Current Scenario Of Training At Big Organizations
Big companies on a few specific occasions, like college recruitment, would put freshly graduated students under training. Where a ‘skill-based trainer’ may share certain insights to do their jobs better, but sparingly assign a mentor. In some organizations, there might be specialized leadership programs, but there would seldom be any encouragement to seek a mentor. Usually, there would always be people around us in the company we work, the college we study where there are seniors or experienced professionals to help us in certain situations. But usually, those are off-beat scenarios or once in a while conversations. We typically don’t follow it up with a specific agenda or preparation or go beyond the basics.
For example, we might be concerned about getting our first job after college. It would be mostly about which certification one can do, what programming language can one learn. And not about what's the kind of company or industry he should target. Software development currently happens in several companies that are not typically software industries. Similarly be it MBAs, accounting or anything else. And sometimes a student, even though graduating from a science program might not be personally interested to pursue the most obvious profession after his graduation.
Mentors Can Be Wrong Too!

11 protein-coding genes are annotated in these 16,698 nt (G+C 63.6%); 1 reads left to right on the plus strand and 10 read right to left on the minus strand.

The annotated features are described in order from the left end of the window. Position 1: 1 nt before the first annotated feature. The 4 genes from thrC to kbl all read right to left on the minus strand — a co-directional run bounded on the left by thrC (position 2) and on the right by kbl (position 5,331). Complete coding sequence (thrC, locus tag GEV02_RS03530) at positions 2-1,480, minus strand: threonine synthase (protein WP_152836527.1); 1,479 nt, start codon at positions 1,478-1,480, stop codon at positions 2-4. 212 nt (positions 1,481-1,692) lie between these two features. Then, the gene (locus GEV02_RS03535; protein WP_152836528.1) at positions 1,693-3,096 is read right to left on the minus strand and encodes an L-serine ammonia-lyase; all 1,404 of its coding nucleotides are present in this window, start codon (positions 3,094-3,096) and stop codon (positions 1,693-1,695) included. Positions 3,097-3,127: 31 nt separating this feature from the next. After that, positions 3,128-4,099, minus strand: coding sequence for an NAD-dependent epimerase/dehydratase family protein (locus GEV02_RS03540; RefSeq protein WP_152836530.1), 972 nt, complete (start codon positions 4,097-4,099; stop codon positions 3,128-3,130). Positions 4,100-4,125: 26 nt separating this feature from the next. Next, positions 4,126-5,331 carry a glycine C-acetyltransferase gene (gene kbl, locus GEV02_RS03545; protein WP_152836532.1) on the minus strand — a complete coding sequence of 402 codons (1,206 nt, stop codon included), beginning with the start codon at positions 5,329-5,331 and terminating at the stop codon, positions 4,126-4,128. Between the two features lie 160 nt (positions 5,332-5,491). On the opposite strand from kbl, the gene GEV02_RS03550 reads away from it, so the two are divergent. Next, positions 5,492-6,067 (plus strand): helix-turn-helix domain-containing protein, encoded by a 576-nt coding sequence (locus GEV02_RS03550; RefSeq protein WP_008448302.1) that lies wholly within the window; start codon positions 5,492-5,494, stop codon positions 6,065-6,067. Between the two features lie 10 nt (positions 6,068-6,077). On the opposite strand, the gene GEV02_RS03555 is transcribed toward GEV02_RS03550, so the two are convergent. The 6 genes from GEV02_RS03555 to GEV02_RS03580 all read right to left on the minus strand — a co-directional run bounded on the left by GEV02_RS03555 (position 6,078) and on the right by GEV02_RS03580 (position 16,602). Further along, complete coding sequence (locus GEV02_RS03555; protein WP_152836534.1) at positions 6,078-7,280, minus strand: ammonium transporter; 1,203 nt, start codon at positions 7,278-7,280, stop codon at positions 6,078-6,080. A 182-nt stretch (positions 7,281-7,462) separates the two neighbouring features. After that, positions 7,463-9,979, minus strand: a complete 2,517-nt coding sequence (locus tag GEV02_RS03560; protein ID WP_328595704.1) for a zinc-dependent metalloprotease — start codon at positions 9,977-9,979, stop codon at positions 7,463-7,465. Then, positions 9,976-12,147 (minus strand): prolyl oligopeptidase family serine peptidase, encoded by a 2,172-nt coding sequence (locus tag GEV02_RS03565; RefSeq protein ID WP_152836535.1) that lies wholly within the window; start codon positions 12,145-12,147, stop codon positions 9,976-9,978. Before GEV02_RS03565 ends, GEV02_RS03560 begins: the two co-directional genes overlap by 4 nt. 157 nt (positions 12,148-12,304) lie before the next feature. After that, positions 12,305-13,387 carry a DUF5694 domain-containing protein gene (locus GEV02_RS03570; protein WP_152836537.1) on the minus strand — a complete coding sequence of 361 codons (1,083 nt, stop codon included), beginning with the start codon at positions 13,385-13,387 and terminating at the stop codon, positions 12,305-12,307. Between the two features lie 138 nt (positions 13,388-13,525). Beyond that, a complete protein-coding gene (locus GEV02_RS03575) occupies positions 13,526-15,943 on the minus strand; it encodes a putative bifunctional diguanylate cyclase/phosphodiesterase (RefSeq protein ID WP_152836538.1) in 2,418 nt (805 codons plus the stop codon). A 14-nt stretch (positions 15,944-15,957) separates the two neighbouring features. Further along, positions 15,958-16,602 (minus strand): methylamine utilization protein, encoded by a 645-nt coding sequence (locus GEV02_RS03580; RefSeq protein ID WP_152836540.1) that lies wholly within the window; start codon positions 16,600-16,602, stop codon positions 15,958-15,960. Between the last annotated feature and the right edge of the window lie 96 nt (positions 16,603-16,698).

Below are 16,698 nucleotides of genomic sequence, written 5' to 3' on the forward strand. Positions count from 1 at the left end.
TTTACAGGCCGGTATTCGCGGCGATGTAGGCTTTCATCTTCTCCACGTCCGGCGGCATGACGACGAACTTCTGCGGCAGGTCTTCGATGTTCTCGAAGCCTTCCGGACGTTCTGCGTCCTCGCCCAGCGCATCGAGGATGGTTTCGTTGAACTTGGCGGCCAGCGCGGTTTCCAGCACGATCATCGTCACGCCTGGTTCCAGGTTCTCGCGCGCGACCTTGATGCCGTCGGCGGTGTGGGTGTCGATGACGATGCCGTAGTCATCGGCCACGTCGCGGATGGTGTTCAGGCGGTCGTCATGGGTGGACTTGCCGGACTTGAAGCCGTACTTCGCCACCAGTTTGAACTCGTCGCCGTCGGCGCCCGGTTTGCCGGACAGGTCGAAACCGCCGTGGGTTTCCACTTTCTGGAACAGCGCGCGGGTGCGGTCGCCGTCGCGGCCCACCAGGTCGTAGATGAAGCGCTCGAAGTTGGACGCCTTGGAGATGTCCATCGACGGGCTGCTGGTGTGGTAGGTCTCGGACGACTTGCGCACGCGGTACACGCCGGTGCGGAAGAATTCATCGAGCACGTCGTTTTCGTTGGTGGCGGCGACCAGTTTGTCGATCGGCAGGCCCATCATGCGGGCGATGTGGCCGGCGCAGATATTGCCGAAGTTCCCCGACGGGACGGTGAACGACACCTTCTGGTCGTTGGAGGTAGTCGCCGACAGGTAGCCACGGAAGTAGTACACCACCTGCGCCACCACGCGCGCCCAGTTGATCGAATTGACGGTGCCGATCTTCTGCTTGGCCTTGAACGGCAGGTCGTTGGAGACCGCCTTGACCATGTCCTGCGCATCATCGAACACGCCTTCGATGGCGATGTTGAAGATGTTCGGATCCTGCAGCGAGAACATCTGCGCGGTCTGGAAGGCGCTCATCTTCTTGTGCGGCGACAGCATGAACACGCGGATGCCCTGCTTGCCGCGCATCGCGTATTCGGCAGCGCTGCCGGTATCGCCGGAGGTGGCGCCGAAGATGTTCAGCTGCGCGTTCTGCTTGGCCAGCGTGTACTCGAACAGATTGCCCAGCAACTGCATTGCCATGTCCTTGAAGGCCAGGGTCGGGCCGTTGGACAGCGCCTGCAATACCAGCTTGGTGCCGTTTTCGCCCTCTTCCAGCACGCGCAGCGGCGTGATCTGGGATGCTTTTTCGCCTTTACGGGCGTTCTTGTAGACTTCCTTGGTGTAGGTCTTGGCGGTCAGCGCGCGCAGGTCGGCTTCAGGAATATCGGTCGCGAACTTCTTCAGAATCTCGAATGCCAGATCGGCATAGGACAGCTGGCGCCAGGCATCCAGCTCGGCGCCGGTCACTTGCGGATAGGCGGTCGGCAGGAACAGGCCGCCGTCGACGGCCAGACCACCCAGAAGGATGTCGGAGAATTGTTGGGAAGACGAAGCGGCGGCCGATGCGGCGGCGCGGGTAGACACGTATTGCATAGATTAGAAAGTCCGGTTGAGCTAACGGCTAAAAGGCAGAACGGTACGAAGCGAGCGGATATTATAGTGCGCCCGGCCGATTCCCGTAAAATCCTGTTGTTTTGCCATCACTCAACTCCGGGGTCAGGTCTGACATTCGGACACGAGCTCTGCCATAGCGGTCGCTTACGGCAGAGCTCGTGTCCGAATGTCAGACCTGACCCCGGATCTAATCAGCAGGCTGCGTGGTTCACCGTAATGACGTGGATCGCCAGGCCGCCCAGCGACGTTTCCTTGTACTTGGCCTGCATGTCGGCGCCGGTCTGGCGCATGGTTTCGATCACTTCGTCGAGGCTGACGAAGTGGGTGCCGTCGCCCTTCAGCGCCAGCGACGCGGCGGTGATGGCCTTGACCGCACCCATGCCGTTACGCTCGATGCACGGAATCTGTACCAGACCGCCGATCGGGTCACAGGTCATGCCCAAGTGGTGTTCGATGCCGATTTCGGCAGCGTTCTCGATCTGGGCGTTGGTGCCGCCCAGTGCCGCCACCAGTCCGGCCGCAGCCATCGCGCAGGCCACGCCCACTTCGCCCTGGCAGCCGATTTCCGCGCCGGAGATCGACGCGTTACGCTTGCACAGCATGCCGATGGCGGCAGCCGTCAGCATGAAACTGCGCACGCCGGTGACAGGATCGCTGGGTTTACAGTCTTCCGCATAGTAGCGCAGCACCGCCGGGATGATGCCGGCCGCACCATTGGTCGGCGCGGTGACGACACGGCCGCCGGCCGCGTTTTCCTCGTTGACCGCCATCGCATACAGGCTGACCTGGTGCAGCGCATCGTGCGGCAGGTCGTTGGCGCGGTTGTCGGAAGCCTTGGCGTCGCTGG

To be honest, there can never be a right or wrong approach, even the mentor you seek can end up misguiding you. Not because, he wished you bad, but simply because he didn’t know much himself. And that’s where the problem comes with informal mentoring. Basically you needed mentoring so you asked from people around you, and a person helps you.
But it’s important to weigh the background of the person who is helping you. Does that person have a suitable education background related to yours? If not have they worked in the area of your interest or connected to it? Most importantly are they usually aware of the latest trends and upcoming things in their industry?
In my experience, often the answer to one or more of the above questions is ‘no’. And while you think you are getting helped, there’s a likely chance that you can get misguided. And that’s why it is important to seek out people who are more informed, responsible and unbiased professionals in the area you intend to develop yourself in. Approach them nicely and try to pick from their experience. Then asses what all can be applied to your current situation and pathway ahead.